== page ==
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Google is known for having one of the *hardest* technical interviews. So we’ve hand-picked these difficult questions to help you prepare. Get ready to nail your SWE, SRE or SET interview!

**Hooray! It’s opposite day. Linked lists go the opposite way today.**

Write a function for reversing a linked list. ↴ Do it in place. ↴

Your function will have one input: the head of the list.

Your function should return the new head of the list.

Here’s a sample linked list node class:

` class LinkedListNode(object):````
def __init__(self, value):
self.value = value
self.next = None
```

We can do this in *O*(1) space. So don’t make a new list; use the existing list nodes!

We can do this is in *O*(*n*) time.

Careful—even the right *approach* will fail if done in the wrong *order*.

Try drawing a picture of a small linked list and running your function by hand. Does it actually work?

The most obvious edge cases are:

- the list has 0 elements
- the list has 1 element

Does your function correctly handle those cases?

Our first thought might be to build our reversed list “from the beginning,” starting with the head of the final *reversed* linked list.

The head of the reversed list will be the *tail* of the input list. To get to that node we’ll have to walk through the whole list once *O*(*n*) time). And that’s just to get started.

That seems inefficient. **Can we reverse the list while making just one walk from head to tail of the input list?**

We can reverse the list by changing the next pointer of each node. Where should each node’s next pointer…point?

Each node’s next pointer should point to the *previous* node.

How can we move each node’s next pointer to its *previous* node in one pass from head to tail of our current list?

In one pass from head to tail of our input list, we point each node’s next pointer to the previous item.

**The order of operations is important here!** We’re careful to copy current_node.next into next *before* setting current_node.next to previous_node. Otherwise “stepping forward” at the end could actually mean stepping *back* to previous_node!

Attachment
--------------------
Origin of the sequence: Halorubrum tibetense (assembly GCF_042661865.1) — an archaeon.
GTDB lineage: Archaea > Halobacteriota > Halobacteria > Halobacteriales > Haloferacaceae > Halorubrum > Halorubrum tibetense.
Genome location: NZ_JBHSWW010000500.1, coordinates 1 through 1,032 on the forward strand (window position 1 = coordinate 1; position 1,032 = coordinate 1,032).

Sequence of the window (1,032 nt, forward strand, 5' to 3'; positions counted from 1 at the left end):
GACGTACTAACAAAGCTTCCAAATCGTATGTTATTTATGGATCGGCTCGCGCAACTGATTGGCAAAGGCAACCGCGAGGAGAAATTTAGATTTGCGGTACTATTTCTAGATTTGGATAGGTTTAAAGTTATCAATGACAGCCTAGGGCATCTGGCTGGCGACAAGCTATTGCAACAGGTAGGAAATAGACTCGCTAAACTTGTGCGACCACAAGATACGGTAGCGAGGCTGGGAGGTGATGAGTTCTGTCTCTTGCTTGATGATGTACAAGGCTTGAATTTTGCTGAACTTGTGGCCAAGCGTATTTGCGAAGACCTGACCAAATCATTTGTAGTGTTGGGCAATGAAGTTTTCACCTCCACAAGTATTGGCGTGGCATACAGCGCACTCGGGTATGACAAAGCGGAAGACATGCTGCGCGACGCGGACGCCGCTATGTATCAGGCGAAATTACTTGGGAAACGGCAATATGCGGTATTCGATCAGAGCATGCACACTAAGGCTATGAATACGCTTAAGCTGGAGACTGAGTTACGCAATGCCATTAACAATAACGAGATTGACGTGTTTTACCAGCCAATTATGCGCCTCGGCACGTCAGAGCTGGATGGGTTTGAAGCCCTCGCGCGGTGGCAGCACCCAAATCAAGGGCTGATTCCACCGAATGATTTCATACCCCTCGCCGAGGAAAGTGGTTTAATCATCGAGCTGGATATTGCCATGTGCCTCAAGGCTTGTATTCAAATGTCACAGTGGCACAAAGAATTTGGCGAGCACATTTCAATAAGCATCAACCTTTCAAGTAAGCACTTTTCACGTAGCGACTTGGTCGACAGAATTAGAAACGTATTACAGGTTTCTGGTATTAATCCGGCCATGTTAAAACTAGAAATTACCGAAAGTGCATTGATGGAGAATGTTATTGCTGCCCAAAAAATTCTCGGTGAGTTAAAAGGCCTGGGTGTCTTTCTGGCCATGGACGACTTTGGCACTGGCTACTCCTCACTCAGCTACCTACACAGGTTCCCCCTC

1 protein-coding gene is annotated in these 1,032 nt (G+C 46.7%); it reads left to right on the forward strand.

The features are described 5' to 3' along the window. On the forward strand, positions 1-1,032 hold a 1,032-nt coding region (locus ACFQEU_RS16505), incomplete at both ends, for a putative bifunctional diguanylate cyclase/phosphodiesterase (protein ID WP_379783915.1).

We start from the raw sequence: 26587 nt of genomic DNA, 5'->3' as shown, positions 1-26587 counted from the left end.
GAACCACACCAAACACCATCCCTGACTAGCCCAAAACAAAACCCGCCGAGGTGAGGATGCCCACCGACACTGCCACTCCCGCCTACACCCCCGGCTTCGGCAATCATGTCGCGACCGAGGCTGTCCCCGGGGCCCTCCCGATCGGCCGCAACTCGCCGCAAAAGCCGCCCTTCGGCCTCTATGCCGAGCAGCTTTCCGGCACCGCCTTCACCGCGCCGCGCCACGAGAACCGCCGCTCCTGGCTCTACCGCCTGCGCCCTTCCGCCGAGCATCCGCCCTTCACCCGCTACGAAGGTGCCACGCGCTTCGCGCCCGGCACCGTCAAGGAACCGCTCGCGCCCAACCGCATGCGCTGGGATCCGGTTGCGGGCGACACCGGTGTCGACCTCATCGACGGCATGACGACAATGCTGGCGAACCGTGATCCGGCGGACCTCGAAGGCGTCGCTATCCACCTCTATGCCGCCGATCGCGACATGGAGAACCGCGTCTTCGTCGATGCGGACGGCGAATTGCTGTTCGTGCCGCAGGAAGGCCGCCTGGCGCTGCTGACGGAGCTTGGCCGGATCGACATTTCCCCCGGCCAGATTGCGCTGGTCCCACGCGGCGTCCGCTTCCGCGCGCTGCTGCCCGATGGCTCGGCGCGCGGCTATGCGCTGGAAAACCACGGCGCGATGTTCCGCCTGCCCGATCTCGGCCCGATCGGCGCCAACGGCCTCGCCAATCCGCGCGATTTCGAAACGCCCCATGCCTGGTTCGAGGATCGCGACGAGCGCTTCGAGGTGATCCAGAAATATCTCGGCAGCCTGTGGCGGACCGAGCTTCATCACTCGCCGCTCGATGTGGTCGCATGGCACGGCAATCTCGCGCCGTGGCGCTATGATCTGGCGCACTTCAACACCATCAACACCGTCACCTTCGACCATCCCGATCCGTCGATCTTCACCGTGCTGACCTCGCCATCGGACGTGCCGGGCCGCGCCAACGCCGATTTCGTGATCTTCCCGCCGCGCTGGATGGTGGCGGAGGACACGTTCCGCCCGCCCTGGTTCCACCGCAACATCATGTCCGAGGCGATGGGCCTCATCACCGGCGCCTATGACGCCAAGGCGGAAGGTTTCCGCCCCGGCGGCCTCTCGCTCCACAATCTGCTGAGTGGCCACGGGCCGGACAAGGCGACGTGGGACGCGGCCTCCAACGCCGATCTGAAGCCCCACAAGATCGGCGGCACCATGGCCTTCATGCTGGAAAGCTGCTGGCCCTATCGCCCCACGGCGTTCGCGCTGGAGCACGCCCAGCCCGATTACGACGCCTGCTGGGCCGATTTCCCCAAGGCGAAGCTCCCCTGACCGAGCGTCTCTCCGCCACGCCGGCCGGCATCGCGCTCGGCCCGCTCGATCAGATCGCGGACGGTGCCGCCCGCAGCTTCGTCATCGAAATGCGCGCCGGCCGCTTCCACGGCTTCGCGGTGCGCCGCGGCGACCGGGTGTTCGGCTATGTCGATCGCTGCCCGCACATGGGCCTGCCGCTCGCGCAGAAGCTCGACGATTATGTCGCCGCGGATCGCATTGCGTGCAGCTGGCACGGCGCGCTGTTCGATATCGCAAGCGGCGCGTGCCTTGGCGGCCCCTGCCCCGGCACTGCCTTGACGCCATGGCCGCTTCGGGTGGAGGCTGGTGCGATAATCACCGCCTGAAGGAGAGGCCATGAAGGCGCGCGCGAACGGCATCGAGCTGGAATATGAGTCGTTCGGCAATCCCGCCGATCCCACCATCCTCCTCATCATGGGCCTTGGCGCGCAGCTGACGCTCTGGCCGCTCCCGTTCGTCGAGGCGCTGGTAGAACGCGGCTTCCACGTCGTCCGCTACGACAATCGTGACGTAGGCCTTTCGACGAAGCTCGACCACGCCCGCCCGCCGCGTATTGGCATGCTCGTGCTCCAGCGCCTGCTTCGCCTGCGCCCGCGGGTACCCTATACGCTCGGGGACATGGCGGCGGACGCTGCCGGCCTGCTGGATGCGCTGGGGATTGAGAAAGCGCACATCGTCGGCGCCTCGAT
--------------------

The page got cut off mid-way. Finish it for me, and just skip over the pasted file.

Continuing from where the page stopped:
` def reverse(head_of_list):````
current_node = head_of_list
previous_node = None
next_node = None
# Until we have 'fallen off' the end of the list
while current_node:
# Copy a pointer to the next element
# before we overwrite current_node.next
next_node = current_node.next
# Reverse the 'next' pointer
current_node.next = previous_node
# Step forward in the list
previous_node = current_node
current_node = next_node
return previous_node
```

We return previous_node because when we exit the list, current_node is None. Which means that the last node we visited—previous_node—was the tail of the *original* list, and thus the head of our *reversed* list.

*O*(*n*) time and *O*(1) space. We pass over the list only once, and maintain a constant number of variables in memory.

This in-place ↴ reversal destroys the input linked list. What if we wanted to keep a copy of the original linked list? Write a function for reversing a linked list out-of-place.

It’s one of those problems where, even once you know the procedure, it’s hard to write a bug-free solution. Drawing it out helps a lot. Write out a sample linked list and walk through your code by hand, step by step, running each operation on your sample input to see if the final output is what you expect. This is a great strategy for *any* coding interview question.

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